Supply Chain Engagement: Construction firms may prioritize working with manufacturers who recognize the importance of minimizing waste, and make special efforts to coordinate with them on bids/procurement. The firms may also set commitments engage with these manufacturers and suppliers, encouraging them to adopt their own sustainable practices, reduce waste generation in their production, and improve recycling and waste management processes.

Recycling: Construction companies can commit to recycling construction and demolition waste materials, such as metals, concrete, wood, and plastics, instead of sending them to landfill. They set targets for the percentage of waste that should be recycled and establish processes for sorting and separating different types of materials on-site. Many sustainable building certification rating systems will set prerequisites or give credit for meeting criteria for recycling construction waste and certain sustainable codes have criteria around recycling or reuse.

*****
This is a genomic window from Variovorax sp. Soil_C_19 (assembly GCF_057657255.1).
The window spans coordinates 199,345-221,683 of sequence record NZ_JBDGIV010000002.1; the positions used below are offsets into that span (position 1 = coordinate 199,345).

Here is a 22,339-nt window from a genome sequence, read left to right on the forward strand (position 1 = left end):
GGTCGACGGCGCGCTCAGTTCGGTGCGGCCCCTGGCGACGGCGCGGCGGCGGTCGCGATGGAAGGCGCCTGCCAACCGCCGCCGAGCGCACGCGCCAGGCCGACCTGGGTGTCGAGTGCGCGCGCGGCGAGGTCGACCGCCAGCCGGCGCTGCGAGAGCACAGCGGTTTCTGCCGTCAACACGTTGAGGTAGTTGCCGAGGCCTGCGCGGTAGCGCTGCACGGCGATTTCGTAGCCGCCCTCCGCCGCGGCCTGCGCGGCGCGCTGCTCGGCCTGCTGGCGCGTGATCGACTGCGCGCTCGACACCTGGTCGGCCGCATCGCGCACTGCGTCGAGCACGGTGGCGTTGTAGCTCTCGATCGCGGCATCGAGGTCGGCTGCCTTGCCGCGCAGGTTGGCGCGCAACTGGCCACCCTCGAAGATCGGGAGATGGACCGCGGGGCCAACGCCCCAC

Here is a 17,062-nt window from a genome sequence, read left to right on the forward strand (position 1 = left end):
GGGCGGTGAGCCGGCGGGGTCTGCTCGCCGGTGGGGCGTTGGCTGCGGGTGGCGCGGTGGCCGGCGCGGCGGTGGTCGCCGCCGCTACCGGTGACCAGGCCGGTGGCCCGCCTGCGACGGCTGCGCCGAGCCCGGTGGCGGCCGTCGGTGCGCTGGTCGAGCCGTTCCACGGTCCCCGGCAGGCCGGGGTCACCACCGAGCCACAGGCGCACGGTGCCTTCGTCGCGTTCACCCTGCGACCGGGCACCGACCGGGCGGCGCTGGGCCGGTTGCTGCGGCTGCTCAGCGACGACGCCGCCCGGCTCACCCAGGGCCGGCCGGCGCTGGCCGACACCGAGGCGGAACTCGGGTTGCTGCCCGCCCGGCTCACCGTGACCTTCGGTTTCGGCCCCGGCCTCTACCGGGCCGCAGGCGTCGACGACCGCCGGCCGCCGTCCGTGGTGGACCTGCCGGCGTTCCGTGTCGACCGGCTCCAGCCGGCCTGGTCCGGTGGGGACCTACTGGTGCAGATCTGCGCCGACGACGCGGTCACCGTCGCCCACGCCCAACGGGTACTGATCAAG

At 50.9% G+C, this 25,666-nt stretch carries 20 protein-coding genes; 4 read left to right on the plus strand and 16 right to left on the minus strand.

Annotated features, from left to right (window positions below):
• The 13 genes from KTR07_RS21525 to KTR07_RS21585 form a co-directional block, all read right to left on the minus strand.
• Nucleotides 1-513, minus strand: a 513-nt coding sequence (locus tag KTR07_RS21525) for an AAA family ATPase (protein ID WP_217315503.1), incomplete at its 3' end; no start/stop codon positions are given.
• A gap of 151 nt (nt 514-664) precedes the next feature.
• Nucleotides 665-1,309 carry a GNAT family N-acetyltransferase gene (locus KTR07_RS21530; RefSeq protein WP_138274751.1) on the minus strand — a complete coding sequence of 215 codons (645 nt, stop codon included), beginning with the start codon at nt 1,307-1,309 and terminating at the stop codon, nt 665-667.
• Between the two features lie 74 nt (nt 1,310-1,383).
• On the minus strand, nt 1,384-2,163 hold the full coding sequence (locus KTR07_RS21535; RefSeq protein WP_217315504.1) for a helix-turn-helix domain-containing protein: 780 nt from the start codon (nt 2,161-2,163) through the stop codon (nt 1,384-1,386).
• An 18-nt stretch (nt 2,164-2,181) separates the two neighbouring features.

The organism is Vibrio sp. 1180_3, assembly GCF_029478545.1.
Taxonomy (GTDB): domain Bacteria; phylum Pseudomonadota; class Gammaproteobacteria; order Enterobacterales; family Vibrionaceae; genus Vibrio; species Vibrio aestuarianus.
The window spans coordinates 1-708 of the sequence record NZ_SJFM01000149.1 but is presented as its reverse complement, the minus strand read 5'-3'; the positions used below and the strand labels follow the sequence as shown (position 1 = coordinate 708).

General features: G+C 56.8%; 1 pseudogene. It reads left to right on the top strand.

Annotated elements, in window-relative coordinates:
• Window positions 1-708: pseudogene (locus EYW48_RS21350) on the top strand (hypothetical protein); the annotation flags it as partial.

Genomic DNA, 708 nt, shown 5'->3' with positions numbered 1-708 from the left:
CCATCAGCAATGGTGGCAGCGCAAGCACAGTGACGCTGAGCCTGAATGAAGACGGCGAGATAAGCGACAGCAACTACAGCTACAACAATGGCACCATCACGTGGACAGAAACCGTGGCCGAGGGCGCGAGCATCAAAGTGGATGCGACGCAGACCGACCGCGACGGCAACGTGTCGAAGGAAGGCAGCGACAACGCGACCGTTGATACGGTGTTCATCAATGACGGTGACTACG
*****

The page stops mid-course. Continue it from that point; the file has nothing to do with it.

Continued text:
Reuse: Companies can promote the reuse of materials whenever possible. This involves salvaging and repurposing materials from demolition or renovation projects, such as doors, windows, fixtures, or structural elements, for use in future construction projects or on the same project at the current site. Many sustainable building certification rating systems will set prerequisites or give credit for meeting criteria for reuse and certain sustainable codes have criteria around reuse or recycling.

Composting: Some construction waste, such as vegetation, can be composted rather than disposed of in landfills. Commitments to composting involve separating organic waste, such as branches, leaves, and grass clippings, and arranging for their proper composting or recycling.